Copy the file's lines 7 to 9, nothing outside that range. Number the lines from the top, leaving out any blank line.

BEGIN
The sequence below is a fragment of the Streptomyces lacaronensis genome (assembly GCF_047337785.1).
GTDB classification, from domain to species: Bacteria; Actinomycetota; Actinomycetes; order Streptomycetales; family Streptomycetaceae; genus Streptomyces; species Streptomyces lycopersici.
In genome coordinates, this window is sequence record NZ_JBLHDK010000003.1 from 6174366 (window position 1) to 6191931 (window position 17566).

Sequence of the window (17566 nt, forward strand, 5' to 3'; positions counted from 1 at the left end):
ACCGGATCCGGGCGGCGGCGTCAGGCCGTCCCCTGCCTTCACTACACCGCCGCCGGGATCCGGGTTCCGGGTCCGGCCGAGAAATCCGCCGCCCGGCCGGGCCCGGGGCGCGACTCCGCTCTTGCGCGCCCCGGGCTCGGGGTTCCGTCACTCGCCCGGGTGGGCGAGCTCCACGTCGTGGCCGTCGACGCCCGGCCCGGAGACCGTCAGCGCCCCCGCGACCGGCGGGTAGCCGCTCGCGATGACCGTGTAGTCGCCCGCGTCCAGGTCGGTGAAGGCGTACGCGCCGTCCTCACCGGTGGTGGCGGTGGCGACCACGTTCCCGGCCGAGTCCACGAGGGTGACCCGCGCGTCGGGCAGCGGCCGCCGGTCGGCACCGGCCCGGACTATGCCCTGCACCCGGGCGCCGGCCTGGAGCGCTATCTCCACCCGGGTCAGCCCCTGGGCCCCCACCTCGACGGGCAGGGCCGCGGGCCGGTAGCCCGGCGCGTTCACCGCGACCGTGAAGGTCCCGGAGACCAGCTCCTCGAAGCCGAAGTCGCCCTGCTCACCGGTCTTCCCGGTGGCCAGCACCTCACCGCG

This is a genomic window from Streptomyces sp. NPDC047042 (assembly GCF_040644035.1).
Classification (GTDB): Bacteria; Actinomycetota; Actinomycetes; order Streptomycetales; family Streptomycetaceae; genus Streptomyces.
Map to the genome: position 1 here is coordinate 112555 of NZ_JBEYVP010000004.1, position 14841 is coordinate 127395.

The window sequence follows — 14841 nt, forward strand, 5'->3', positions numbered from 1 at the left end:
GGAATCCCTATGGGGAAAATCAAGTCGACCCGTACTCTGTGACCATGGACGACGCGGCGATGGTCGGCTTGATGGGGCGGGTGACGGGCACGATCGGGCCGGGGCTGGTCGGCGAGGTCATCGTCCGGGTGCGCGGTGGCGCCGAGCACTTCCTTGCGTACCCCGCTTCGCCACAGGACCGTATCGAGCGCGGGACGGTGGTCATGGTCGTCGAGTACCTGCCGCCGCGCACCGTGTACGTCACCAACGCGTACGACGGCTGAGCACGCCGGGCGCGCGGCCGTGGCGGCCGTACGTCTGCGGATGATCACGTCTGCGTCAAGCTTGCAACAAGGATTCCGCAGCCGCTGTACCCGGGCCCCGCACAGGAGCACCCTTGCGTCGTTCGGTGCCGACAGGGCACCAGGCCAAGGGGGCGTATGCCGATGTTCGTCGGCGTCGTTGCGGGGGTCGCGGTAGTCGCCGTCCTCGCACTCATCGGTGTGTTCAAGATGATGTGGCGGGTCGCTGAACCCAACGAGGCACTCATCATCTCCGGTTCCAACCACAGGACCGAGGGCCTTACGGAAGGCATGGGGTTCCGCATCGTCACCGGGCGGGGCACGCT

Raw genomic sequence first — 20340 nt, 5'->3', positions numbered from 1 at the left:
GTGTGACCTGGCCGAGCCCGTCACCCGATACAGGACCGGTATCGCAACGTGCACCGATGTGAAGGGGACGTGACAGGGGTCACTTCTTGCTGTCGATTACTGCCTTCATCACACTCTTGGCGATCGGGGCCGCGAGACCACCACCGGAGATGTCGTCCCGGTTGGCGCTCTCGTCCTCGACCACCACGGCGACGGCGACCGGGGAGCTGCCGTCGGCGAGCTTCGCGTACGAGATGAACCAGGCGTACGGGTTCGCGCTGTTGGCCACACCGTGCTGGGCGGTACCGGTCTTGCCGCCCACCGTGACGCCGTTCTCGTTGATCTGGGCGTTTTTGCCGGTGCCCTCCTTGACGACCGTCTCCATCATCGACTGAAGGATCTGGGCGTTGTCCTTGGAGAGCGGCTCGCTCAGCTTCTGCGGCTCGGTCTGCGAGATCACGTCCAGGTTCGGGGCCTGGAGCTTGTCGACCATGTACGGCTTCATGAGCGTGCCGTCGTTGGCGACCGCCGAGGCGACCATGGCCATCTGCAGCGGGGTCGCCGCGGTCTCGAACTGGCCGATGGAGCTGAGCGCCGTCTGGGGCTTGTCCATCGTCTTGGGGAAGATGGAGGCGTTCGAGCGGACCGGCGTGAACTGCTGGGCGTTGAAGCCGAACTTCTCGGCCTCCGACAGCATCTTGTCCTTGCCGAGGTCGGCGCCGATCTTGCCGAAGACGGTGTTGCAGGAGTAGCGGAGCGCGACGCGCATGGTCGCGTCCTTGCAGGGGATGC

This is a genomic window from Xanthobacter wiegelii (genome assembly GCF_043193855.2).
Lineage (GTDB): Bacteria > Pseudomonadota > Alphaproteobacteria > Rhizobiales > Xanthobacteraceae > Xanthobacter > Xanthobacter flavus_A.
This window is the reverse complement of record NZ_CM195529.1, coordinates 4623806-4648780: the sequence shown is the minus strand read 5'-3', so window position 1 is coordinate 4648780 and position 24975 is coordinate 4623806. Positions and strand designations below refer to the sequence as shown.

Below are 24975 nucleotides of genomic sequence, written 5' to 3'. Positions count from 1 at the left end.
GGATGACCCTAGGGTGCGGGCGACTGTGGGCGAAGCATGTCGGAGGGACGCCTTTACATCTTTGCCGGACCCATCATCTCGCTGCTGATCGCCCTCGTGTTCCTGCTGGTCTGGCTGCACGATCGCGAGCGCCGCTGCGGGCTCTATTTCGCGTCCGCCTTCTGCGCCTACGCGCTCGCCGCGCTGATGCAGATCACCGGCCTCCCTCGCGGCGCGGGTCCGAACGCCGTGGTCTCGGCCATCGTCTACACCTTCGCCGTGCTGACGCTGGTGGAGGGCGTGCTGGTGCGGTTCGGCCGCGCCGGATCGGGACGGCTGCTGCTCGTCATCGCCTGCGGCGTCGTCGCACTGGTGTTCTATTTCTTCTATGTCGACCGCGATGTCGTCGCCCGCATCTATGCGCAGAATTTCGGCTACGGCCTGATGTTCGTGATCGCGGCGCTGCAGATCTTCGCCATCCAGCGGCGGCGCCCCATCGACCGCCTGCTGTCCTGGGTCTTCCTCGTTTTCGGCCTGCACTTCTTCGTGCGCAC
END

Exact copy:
Classification (GTDB): Bacteria; Actinomycetota; Actinomycetes; order Streptomycetales; family Streptomycetaceae; genus Streptomyces.
Map to the genome: position 1 here is coordinate 112555 of NZ_JBEYVP010000004.1, position 14841 is coordinate 127395.

The window sequence follows — 14841 nt, forward strand, 5'->3', positions numbered from 1 at the left end: